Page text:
MURRELL COLUMN: A reporter’s empirical evidence of Larry Neumann

Published 4:00 pm Thursday, January 5, 2017

Mid- and South County sure celebrates its longtime sports heroes, doesn’t it?

We celebrate those who continue to add to their legacy and whose legacy cannot be replaced or ignored well after their days in action are over. Not only that, we have so many legacies to celebrate.

Legacies don’t require a certain number of championships, because in this wide state of Texas, championships — even on a district level — are so hard to come by. Championships are the best way to quantify and celebrate a legacy, but a legacy needs only be empirical, for such evidence evokes a conviction many can share about one person.

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It’s those stories based on empirical evidence that are the best to tell and hear — or read — in the sports world.

Having said all that, I regret I wasn’t here for even half of Larry Neumann’s coaching years at Nederland High School. But I am very grateful I got to take a glimpse into his 24 years there and covered two of them.

As you know, I’m not a homer, but I do have a responsibility as a recent newcomer in this tight-knit community to establish solid working relationships with those I cover to earn a trust in my work. Being that newcomer who tried to immediately soak up everything about the often-documented Texas high school football community upon my arrival in August 2015, I eagerly showed up in the Nederland football fieldhouse one morning during preseason drills unannounced.

My reason? I just wanted to know about this Nederland Bulldogs team that had won the first Bum Phillips Bowl trophy. I was told Neumann had been at Nederland quite a while, but even at that I was not entirely aware of the legacy he was still building. The impact he had on a program that went beyond the eventual five straight outright or shared district championships.

“Wow, you’re an Arkansas-Monticello Boll Weevil,” Neumann acknowledged. I’m right at home, I immediately thought, unbeknownst to me that some of his assistants actually attended schools in the same conference as my alma mater.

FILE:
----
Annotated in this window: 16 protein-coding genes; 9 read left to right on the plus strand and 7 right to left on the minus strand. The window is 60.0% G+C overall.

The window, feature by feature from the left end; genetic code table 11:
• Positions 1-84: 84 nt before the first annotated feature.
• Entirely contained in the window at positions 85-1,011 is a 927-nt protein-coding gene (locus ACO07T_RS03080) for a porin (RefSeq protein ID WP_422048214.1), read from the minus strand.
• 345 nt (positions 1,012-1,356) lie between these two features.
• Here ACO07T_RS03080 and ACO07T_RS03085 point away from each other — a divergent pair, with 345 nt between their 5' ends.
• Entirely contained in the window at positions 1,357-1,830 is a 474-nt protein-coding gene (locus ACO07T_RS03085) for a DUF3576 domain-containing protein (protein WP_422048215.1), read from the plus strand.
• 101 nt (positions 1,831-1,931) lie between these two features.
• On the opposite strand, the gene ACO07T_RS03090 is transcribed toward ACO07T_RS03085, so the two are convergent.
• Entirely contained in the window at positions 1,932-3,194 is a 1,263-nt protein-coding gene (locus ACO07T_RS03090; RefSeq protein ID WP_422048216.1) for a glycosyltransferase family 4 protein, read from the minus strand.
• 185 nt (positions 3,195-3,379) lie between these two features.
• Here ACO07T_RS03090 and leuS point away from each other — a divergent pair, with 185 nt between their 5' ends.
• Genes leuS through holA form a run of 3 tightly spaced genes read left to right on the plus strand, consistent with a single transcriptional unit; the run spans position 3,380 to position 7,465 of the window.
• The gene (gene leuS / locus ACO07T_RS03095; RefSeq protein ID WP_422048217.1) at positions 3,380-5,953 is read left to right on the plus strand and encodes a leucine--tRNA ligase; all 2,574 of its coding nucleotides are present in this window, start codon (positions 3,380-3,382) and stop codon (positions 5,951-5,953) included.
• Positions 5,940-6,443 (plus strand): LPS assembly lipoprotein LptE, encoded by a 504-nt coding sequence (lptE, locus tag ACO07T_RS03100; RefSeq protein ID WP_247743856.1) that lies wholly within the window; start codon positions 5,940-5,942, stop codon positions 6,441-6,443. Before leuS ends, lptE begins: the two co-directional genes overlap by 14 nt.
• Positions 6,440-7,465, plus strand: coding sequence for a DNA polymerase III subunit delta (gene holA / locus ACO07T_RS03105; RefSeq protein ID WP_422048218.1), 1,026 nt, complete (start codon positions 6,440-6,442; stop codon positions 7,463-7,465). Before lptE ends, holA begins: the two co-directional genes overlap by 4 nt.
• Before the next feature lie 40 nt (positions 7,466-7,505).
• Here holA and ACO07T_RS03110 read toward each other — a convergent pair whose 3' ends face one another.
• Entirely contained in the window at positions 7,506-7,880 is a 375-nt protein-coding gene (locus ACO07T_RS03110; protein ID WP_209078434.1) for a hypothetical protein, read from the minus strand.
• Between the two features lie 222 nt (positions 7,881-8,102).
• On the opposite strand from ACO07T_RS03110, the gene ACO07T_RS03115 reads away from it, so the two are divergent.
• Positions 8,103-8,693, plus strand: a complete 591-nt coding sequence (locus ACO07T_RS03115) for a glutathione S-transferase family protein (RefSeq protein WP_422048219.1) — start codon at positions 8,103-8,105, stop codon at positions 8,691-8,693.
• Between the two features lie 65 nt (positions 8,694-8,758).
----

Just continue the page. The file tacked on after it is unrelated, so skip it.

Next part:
Some weeks into the season but not too far in, I took my first taste of the jolly madness that is Bulldog football. Continuing to familiarize myself with Neumann’s players, I came to realize he had built a team that might not have had the size or athleticism of others, but one of willpower and brainpower.

Never have I seen a defense execute out of so many formations. Whatever was unknown about Mitchell LeBaron at quarterback was quickly unfolding before our eyes. Austin Krautz continued to perform as advertised. Secondaries were hardly any matches for Dean Fisher or Connor Perkins.

This was a complete football team Neumann built. This was a team that wanted to live up to his ever-building legacy.

The quantitative figures back up Neumann’s career: Seven 10-win seasons and eight district championships.

For all of his success, Neumann was always quick to credit his players and his assistant coaches, especially his longtime coordinators Delbert Spell and Monte Barrow. Even opposing coaches are quick to acknowledge the work both have put in with Neumann.

If Nederland ISD officials are smart enough, they will begin their search for a head coach with those guys, if indeed Spell or Barrow choose to pursue it. They are an extension of the legacy Neumann has left.

They, along with Neumann, can boast of the number of championships Nederland has won. They also have the empirical evidence of a legacy Neumann has left behind.

Neumann hasn’t said much publicly since his impending retirement was announced, but I want him to know how appreciative I am of the empirical evidence I have of his greatness in Southeast Texas. I value all of his long quotes and backstories from his wonderful football mind that helped me follow up another sports legend.

I even have advice for the next head coach: Don’t try to fill someone’s shoes, because they don’t necessarily fit your feet.

Bring your own shoes to work and leave your own mark. That’s what helped the Bob Wests, James Gambles, Jim Gilligans, Andre Bouttes and Larry Neumanns — and makes the Kenny Harrisons, Brandon Faircloths and Jason Thibodeauxs — shape our community.

I.C. Murrell can be reached at 721-2435 or at On Twitter: @ICMurrellPANews

About I.C. Murrell

I.C. Murrell was promoted to editor of The News, effective Oct. 14, 2019. He previously served as sports editor since August 2015 and has won or shared eight first-place awards from state newspaper associations and corporations. He was born in Memphis, Tennessee, grew up mostly in Pine Bluff, Arkansas, and graduated from the University of Arkansas at Monticello.

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